Fairfield Union graduate helps rescue pilot after plane crash

PALATKA, FL – Bremen native Connor Cvetan, a flight student at Embry-Riddle Aeronautical University, was recently preparing for a flight competition with a fellow student and instructor near Palatka, Florida.

The team had practiced landing, nearly 40 miles north of Daytona. Everything had gone as planned, until a call came through on the emergency frequency: someone was in trouble.

Cvetan, a 2019 Fairfield Union High School graduate, and his team tracked the plane in question, a small single-propeller plane, as it crashed. Its pilot, Jim Goolsby, reported that his engine had failed and he was still about three miles from the airport.

“Pilots simulate engine failures all the time, to practice what would happen in a real situation. This was not simulated, and as the aircraft had been flagged as experimental, it appeared there was potentially more danger,” Cvetan said.

He explained that the term “experimental” generally indicates that an aircraft was built at home or from a kit. The team spotted the plane and followed it as it went down.

“We watched it spiral down, before it landed in a factory retention pond. It was a bit surreal. It was like watching a small car speed through water: no huge splash, but it could have been worse,” Cvetan mentioned. “It made my heart sink again. Crashes like this are a wake-up call for drivers, and everyone else, to stay alert. Crashes can happen and you can’t be too complacent.”

Cvetan and his team remained in the area after the accident, reporting the coordinates of the accident to emergency services. They could see Goolsby standing over his plane and providing updates as needed.

“At the time, we had been in the air for some time and were running out of fuel ourselves. There was another team from the university in their own plane, so we gave them the coordinates and took off. “, says Cvetan. “Factory workers were out. He couldn’t leave the plane because there was a big alligator swimming in the pond, but we heard he was picked up by a helicopter from the U.S. Navy, then taken away for treatment.”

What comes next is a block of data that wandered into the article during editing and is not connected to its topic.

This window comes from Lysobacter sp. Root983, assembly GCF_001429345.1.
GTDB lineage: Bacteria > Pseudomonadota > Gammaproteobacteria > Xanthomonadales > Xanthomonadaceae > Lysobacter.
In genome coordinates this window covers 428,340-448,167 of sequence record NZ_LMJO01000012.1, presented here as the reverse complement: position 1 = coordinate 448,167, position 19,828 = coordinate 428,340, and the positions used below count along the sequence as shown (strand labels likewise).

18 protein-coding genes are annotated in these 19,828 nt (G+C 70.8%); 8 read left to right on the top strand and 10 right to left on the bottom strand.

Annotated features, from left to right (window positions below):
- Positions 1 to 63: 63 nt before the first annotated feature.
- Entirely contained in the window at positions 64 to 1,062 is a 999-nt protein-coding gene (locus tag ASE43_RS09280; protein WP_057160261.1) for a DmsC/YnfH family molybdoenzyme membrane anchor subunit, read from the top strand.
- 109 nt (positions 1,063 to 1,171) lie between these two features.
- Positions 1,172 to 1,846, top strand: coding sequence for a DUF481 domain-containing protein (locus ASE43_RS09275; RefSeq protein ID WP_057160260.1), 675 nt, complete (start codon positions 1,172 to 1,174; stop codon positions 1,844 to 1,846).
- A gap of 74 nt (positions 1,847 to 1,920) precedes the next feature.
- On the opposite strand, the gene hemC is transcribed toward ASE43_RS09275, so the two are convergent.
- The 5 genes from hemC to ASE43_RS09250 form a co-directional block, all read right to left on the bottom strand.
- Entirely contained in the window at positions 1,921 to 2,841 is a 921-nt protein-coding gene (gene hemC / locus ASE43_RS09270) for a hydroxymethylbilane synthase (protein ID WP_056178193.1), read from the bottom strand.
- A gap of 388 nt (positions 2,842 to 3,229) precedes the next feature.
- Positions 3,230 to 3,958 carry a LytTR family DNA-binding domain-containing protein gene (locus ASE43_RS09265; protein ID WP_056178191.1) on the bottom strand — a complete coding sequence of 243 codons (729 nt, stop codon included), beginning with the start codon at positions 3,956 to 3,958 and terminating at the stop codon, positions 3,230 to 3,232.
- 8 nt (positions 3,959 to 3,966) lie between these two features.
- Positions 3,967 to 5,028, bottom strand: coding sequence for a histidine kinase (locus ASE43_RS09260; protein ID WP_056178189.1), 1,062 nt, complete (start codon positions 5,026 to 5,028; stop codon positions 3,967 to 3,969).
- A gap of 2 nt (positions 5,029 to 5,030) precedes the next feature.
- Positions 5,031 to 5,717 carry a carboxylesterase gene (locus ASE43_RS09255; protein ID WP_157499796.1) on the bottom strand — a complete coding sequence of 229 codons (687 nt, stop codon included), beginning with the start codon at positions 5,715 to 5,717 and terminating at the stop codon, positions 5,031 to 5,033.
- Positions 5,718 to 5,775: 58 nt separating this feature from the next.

He said Goolsby emailed the university, thanking the students and the flight instructor for their help.

A retired line captain with more than 60 years of flying experience, Goolsby told college he plans to fly again but warned other pilots to ‘always, always, always’ wear their suspenders .

For Cvetan, helping a fellow pilot meant a lot. Simulated crashes are different from the real thing, and his training was usually about crashing his own plane, not witnessing the crash of another.

“Accidents are one of the realities of flying, however. Embry-Riddle sends tons of pilots, with thousands of combined flight hours, and our maintenance crews keep the fleet very well maintained,” he said. he declares. “We are trained to help each other, but the training was always helpful in helping Mr Goolsby.”

Barrett Lawlis is a reporter for the Lancaster Eagle-Gazette, part of the USA Today Network. You can share story ideas or comments with him at 740-681-4342 or email [email protected] Follow him on Twitter @BarrettLawlis

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